Insights and Lessons Learned From the Long-term Rehabilitation of an Iron ore Mine

Document Type: Original Research Paper

Authors

Unit for Environmental Sciences and Management, North-West University, Potchefstroom, 2520, South Africa

Abstract

A long-term study was conducted between 1985 and 2003 on rehabilitation trials at Sishen Iron
Ore Mine, South Africa, to identify grass species that would survive in the artificial growth medium applied
to the sites, and to determine the most suitable medium for sustainable vegetation growth. Vegetation
establishment was tested at slopes of 18° and 34° and with five different cover materials. After 17 years of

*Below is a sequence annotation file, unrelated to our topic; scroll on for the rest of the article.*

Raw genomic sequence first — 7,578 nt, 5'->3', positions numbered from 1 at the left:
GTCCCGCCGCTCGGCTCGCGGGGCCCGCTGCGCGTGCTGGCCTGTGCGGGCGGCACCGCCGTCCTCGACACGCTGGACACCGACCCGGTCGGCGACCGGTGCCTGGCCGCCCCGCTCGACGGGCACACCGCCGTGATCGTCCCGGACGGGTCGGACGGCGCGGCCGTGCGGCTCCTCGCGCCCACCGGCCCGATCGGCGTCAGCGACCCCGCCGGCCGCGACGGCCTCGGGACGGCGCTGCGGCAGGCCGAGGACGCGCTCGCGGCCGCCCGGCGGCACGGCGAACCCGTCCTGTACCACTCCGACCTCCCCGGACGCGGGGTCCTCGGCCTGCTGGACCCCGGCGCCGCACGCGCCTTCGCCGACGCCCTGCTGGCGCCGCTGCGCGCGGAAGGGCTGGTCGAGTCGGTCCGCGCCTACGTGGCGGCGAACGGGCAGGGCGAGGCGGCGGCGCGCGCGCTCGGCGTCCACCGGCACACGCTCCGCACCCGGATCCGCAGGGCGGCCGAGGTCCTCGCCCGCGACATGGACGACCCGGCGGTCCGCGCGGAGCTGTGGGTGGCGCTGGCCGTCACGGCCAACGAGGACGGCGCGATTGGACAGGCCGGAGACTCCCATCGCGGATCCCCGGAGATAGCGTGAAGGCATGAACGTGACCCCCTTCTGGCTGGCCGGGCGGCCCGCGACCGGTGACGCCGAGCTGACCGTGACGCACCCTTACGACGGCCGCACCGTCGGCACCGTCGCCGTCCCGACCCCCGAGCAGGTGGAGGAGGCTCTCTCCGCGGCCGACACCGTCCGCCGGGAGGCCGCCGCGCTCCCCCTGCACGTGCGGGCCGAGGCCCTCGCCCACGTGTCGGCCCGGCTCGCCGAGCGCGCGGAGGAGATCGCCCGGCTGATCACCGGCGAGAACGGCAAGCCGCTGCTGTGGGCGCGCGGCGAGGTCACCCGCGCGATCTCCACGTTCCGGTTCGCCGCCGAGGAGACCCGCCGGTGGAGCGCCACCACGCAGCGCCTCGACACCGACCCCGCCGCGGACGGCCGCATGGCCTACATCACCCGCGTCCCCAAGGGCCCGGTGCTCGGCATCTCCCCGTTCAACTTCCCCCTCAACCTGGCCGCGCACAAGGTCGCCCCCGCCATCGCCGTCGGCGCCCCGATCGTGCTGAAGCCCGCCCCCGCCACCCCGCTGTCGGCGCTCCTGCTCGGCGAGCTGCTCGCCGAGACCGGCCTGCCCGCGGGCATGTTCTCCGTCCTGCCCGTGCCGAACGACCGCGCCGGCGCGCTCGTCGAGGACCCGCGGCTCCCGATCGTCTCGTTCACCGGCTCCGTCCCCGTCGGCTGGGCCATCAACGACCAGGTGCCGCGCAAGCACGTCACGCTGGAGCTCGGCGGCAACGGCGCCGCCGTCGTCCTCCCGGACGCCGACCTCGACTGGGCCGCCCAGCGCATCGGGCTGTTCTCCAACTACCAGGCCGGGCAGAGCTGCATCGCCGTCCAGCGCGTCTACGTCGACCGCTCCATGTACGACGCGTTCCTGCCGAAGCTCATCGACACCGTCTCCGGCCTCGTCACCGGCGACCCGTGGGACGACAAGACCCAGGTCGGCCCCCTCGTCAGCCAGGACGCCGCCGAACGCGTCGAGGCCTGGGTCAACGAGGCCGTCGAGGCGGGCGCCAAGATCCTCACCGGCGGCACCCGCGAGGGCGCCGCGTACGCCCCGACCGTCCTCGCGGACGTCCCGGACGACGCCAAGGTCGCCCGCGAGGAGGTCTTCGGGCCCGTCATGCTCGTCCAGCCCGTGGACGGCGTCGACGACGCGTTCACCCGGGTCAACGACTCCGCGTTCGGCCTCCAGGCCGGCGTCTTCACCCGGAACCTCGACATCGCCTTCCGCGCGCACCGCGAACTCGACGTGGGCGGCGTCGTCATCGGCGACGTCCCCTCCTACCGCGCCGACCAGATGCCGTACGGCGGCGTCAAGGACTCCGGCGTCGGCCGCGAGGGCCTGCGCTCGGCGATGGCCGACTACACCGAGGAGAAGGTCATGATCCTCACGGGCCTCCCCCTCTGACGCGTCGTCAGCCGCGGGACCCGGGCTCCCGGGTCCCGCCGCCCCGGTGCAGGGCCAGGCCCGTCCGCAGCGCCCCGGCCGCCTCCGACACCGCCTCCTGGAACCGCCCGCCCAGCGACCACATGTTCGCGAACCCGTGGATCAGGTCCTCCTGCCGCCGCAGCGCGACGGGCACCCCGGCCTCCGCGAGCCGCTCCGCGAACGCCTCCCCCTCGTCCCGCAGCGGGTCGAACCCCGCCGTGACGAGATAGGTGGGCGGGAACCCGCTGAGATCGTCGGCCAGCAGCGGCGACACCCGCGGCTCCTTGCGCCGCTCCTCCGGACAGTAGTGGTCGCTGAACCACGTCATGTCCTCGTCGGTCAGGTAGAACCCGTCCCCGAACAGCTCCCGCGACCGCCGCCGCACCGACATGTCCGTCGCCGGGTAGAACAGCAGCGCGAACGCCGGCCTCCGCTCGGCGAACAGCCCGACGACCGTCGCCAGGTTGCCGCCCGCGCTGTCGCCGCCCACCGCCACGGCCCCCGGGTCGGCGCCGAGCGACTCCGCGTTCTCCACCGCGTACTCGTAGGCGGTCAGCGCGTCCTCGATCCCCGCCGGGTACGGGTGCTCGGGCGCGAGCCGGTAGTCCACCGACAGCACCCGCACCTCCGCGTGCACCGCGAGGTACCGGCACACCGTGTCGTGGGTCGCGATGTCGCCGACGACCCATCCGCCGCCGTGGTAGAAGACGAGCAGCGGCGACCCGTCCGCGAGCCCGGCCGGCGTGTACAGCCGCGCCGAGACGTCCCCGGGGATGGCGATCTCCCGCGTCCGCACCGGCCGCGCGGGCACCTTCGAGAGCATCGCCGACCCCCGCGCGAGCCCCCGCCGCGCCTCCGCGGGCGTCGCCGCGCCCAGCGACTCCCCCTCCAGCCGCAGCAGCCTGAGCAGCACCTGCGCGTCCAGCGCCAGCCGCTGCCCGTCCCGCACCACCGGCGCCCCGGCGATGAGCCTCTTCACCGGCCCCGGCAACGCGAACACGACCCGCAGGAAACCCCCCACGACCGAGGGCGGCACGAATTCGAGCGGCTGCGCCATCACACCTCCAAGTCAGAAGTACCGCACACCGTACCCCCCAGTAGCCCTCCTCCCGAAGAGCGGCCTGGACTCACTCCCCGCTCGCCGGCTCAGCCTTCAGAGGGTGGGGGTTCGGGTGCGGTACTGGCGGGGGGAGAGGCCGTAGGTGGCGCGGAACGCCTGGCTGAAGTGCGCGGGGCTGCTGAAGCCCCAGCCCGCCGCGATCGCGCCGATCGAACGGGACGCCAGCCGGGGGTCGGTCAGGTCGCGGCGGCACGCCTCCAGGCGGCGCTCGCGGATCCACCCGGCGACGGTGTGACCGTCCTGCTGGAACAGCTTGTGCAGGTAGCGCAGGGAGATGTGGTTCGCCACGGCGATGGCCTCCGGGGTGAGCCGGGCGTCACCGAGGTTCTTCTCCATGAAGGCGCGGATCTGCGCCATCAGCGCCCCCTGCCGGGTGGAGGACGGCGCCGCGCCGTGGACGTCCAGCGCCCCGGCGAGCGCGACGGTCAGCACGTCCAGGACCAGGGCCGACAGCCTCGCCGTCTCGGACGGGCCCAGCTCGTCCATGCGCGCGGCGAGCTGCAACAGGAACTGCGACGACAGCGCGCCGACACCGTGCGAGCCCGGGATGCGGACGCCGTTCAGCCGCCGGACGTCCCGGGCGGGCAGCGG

rehabilitation, investigations showed that weathered limestone sloped at 18° produced the highest percentage of plant cover and least erosion. Sixteen grass species were introduced and identified in the survey, with Eragrostis sp. and Cenchrus ciliaris as the dominant species. In 2004, new trials were initiated at the same mine to evaluate the effectiveness of different seeding methods and supplementation of the growth medium with organic material. After 4 years, hydro seeding was found to be the best method to distribute seeds evenly and to ensure uniform vegetation growth. Different engineering designs, such as changing the contour length and slope, had little influence on the measured parameters. A total of 28 grass species were identified in the sampling plots, with Enneapogon cenchroides and Cenchrus ciliaris as the dominant ones. Dehydrogenase activity was used as a proxy for microbial activity, and a positive association was observed between microbial activity and percentage organic carbon, emphasising the importance of soil organic matter in the soil development process.

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